The Labour Party goes through bouts of introspection.
At these times, which inevitably follow electoral reversal, Labour throws all its energies into internal dispute.
It was famously said of the Left in the 1980s that they “refused to compromise with the electorate”. Doctrinal purity or factional harmony has all too often taken precedence over winning in the Labour Party.
Labour didn’t suffer much during these impotent sulks, except for a few trashed careers and bruised egos. It was the people who rely on a Labour government who felt the party’s elective irrelevance most keenly.
History seems to be repeating itself. After the worst general election performance since 1987, with their Scottish heartland seized by the SNP, Labour is once again refusing to compromise with the voters.
This can be seen in the contest – the term flatters this limp squabble – to replace Ed Miliband as leader. Parties in the doldrums struggle to attract talent and, as the pretenders to what passes for a crown in Labour circles show, the People’s Party is at one of its historic low points.
Liz Kendall, MP for Leicester West, is easily the most impressive of the crop but because this is the Labour Party, activists are looking for every possible reason not to back her. Kendall could knock Labour back into shape and that’s just what some people fear. They are not in the mood for politics; they fancy a bit of therapy.
No wonder she has been branded “Taliban New Labour”, a sobriquet designed to suggest ultra-Blairism on her part. (Or possibly her time in Kandahar tendering out suicide bombings to PFI contractors.) It says a lot about what’s going on inside Labour’s institutional headspace that its most successful leader is so reviled.
Andy Burnham and Yvette Cooper are the frontrunners in large part because neither is particularly associated with Tony Blair. While not left-wing in the traditional sense of the term, both are uncomfortable occupying the centre ground where elections are won and lost. They are best understood as the continuity candidates, rival options for Labour members who would rather abdicate responsibility than go on the offensive against the government.
Thus far the leadership election was shaping up to be a battle between the Coke and Pepsi of political mediocrity. The entry of Jeremy Corbyn changes that. Nominated by some MPs for the asinine reason that he should be “part of the debate” – he is part of the debate and has been on the losing side throughout his career – Corbyn is an unreconstructed Bennite, whose apparent selling point is that he can reconnect with the key SOAS graduate student and CNDer demographics.
Eighties nostalgia is in vogue but most people can settle for throwing on some Human League and cringing over photos of big hair and shoulder pads. Only the Labour Party could hanker for a rerun of the 1983 election, for that is what would follow if Corbyn defied all the odds and emerged victorious over his opponents.
That is unlikely but his mere presence on the ballot is a symbol. It tells us a section of the party remains committed not only to undoing the Blair reforms but those of John Smith and Neil Kinnock too. It is an admission that the Labour Party is still home to a strain of ugly extremism.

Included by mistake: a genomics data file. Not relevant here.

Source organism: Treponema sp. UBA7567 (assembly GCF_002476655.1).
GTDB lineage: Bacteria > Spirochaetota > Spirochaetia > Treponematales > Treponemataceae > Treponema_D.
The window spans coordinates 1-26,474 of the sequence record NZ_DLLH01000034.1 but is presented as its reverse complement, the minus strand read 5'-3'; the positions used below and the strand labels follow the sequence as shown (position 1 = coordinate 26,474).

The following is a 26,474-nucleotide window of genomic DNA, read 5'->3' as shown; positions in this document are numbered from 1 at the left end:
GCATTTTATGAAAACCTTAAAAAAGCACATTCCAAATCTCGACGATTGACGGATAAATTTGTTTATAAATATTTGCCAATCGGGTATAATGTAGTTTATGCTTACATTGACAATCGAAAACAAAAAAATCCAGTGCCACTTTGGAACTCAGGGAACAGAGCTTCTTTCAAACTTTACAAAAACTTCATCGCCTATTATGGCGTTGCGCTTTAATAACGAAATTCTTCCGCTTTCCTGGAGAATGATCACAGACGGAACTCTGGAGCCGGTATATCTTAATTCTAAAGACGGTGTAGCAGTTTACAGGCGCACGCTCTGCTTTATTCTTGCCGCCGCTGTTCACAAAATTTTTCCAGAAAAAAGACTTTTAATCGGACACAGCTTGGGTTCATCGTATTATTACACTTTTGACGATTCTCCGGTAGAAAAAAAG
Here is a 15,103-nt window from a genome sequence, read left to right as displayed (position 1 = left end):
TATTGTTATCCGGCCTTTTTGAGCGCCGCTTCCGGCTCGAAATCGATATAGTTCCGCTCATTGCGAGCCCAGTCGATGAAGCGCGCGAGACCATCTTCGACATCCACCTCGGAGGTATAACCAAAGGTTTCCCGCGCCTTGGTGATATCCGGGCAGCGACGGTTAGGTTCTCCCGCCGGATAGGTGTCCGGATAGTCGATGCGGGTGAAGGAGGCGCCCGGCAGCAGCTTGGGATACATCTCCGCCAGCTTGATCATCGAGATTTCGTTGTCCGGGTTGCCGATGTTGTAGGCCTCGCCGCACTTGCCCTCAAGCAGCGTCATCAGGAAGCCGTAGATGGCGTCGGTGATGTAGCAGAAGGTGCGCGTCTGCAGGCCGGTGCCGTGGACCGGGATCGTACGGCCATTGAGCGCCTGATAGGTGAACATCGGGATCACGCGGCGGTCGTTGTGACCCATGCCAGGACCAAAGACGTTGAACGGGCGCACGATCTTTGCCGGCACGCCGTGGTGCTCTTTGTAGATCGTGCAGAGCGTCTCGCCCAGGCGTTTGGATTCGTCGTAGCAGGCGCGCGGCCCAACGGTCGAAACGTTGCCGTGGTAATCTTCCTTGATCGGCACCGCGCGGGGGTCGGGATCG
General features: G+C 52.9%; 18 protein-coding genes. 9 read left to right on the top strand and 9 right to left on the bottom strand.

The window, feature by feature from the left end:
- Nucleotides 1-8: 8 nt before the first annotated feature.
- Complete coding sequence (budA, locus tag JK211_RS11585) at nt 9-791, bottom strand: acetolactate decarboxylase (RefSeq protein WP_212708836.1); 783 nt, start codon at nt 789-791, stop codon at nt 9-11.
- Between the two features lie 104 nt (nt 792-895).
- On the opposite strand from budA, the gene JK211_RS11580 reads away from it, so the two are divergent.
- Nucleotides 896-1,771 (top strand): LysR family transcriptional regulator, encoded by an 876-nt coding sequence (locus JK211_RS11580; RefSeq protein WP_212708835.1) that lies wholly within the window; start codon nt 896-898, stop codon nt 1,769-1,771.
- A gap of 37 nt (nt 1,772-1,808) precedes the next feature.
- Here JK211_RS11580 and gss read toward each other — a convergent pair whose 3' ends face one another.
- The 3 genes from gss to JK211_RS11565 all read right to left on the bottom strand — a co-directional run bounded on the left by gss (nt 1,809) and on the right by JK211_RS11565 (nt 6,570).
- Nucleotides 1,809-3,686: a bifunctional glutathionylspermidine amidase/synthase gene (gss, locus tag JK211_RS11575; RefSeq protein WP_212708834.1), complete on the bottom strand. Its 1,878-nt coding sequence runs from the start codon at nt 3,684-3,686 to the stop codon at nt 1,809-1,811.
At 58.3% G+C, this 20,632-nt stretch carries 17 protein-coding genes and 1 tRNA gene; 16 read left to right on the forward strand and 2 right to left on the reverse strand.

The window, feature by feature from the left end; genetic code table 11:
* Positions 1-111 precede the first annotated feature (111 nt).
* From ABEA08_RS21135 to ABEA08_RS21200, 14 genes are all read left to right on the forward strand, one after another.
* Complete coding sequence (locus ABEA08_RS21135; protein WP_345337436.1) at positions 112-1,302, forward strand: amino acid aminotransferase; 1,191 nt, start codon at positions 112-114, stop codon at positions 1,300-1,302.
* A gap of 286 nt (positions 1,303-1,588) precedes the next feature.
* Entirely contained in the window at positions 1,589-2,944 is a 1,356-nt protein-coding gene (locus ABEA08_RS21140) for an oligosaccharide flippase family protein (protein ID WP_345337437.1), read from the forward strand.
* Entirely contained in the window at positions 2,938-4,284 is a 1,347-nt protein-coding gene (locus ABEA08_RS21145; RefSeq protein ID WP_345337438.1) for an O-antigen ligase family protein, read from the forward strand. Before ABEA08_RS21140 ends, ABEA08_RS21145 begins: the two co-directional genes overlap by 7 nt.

Corbyn addressed a Stop the War Coalition event in March 2009 and boasted: “Tomorrow evening it will be my pleasure and my honour to host an event in Parliament where our friends from Hezbollah will be speaking. I’ve also invited friends from Hamas to come and speak as well. Unfortunately, the Israelis would not allow them to travel here.”
Friends from Hamas, a terrorist organisation that has transformed Gaza into a tyrannical enclave of jihadism, misogyny, and homophobia. Its charter swears it to the “obliteration” of the State of Israel.
The same charter goes on to say: “Our struggle against the Jews is very great and very serious. It needs all sincere efforts. It is a step that inevitably should be followed by other steps. The Movement is but one squadron that should be supported by more and more squadrons from this vast Arab and Islamic world, until the enemy is vanquished and Allah’s victory is realised.”
The question is not why 35 MPs nominated Jeremy Corbyn for leader of the Labour Party. The question is why such a person is still allowed in the Labour Party.
The party’s travails would be comical if there wasn’t so much at stake. At least voters in Scotland have the SNP. A navel-gazing, ideological Labour Party leaves England without any effective opposition to David Cameron’s government. And by their solipsism, they are giving the Prime Minister free rein to redefine his as “the workers’ party”. Tories are talking about raising the minimum wage, helping hard-pressed families, and giving more tax cuts to the poorest in society while Labour is determined to bury the legacy of its most sustained and transformative period in government. If this party went into satire it could put Armando Iannucci out of business.
Labour is supposed to be a serious political party, not the fifth season of The Thick of It. If they don’t like the idea of a generation in opposition, they should start acting like grown-ups.
Originally published on STV News.